House tax panel approves committee report on labor protections for freelancers

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The House Committee on Ways and Means has approved the unnumbered substitute bill which provide legal and contractual protections to freelancers, or self-employed individuals who take seasonal or short-term jobs, such as wedding planners, content writers, artists, and others who take ‘gigs.’

The protections will also entitle freelancers to benefits such as nightshift differentials and hazard pay.

Albay Rep. Joey Salceda’s House Bill No. 1527 was the base of the substitute bill.

According to Salceda, the Labor Code currently does not define “freelancers” and there is no formal contractual framework for freelancers in the law.

The solon said that some 1.5 million Filipinos were employed in the ‘gig’ economy or freelancing prior to the pandemic, and he expects the number to have risen at the height of COVID-19.

Among the protections that the proposed substitute bill will include are:

1.  A framework for contracts between employers and freelancers;

2. Eligibility for nightshift differential for freelancers who are required to be physically present in the workplace or those on field assignments; and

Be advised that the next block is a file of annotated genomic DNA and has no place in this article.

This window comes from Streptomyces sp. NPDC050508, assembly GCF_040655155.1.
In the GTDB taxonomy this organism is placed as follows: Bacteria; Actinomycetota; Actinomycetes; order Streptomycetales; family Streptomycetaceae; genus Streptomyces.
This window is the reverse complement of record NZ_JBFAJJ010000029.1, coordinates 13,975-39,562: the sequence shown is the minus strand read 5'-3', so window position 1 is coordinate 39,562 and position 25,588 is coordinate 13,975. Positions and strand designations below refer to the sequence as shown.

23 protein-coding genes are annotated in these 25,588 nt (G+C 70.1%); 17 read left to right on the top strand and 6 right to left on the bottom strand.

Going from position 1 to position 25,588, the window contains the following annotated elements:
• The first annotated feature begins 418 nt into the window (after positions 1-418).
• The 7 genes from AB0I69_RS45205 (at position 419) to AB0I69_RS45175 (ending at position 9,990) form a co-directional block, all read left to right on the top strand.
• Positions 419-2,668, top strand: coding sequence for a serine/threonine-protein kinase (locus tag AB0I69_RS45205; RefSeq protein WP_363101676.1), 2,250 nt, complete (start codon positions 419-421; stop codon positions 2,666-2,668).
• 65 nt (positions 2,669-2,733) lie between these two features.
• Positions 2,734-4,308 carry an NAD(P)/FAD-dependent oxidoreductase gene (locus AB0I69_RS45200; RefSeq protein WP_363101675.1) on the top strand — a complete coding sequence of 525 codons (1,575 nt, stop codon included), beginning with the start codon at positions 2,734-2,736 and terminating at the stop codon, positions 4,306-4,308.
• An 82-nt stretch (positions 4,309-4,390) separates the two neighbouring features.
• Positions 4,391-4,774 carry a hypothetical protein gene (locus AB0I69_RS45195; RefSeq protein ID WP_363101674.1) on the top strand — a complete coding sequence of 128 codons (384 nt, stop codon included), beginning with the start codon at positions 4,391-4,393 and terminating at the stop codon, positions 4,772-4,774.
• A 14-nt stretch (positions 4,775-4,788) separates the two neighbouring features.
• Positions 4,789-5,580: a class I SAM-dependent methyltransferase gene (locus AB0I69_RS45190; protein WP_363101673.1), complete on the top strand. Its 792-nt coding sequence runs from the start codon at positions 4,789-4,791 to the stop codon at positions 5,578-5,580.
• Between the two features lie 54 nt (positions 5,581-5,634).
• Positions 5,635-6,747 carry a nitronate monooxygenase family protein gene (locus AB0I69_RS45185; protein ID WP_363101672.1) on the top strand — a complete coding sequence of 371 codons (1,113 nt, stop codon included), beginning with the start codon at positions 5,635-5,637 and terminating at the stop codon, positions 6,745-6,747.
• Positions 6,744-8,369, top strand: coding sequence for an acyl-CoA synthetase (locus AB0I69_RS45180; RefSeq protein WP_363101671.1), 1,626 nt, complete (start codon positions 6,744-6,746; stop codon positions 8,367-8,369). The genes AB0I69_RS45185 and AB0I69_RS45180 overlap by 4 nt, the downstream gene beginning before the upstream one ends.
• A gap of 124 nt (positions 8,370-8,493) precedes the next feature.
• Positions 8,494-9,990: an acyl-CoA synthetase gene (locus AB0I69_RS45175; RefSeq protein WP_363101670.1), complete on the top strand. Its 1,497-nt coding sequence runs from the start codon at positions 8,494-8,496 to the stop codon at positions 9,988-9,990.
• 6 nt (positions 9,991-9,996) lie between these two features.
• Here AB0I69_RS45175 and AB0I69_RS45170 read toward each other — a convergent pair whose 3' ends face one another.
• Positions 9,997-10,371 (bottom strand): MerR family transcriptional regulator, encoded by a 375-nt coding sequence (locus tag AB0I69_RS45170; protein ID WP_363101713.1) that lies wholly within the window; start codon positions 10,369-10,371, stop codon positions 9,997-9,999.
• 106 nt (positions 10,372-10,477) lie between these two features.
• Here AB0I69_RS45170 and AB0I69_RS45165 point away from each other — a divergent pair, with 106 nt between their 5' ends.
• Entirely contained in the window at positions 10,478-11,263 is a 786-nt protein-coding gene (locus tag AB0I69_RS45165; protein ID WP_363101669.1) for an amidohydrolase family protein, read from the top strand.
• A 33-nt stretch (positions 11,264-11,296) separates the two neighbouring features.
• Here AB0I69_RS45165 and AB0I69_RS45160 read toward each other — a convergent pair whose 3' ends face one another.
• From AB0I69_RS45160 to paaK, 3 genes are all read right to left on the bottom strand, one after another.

3. Hazard pay for freelancers deployed in dangerous areas

The proposal also makes it unlawful to:

Pay the compensation due the freelancer later than fifteen (15) days after the date of payment of compensation stated in the written contract or after the rendition of services in cases where there is no written contract;

Require as a condition of payment of compensation, at any time after a freelancer has commenced rendition of services, that a freelancer accept less than the specified contract price; and

Retaliate against a freelancer under certain conditions.

“Freelancing has become the lifeline for millions of Filipinos, especially those who lost their regular jobs during the pandemic. As the economy becomes more digital, there will be more freelancing. Without legal protections, we will also see more labor exploitation,” Salceda said.

Salceda adds that he foresees many industries, including business process outsourcing (BPO), moving towards freelancing in the coming years.

“Freelancing will be the natural consequence of the shift towards working from home. We have to protect workers in this sector now, while the potential problems are still on a scale we can solve,” he added.

The solon also said that many foreign employers hire Filipino freelancers in the creatives and design sector.

“Freelancers will be like work-from-home OFWs in the future, because as the world grows more digitally-connected, millions of freelancers will have the chance to earn foreign currency while staying the Philippines. In fact, thousands already do. There is great potential in this sector. But we have to ensure that the labor issues we face in other sectors now do not spill over to this promising sector,” he stressed.

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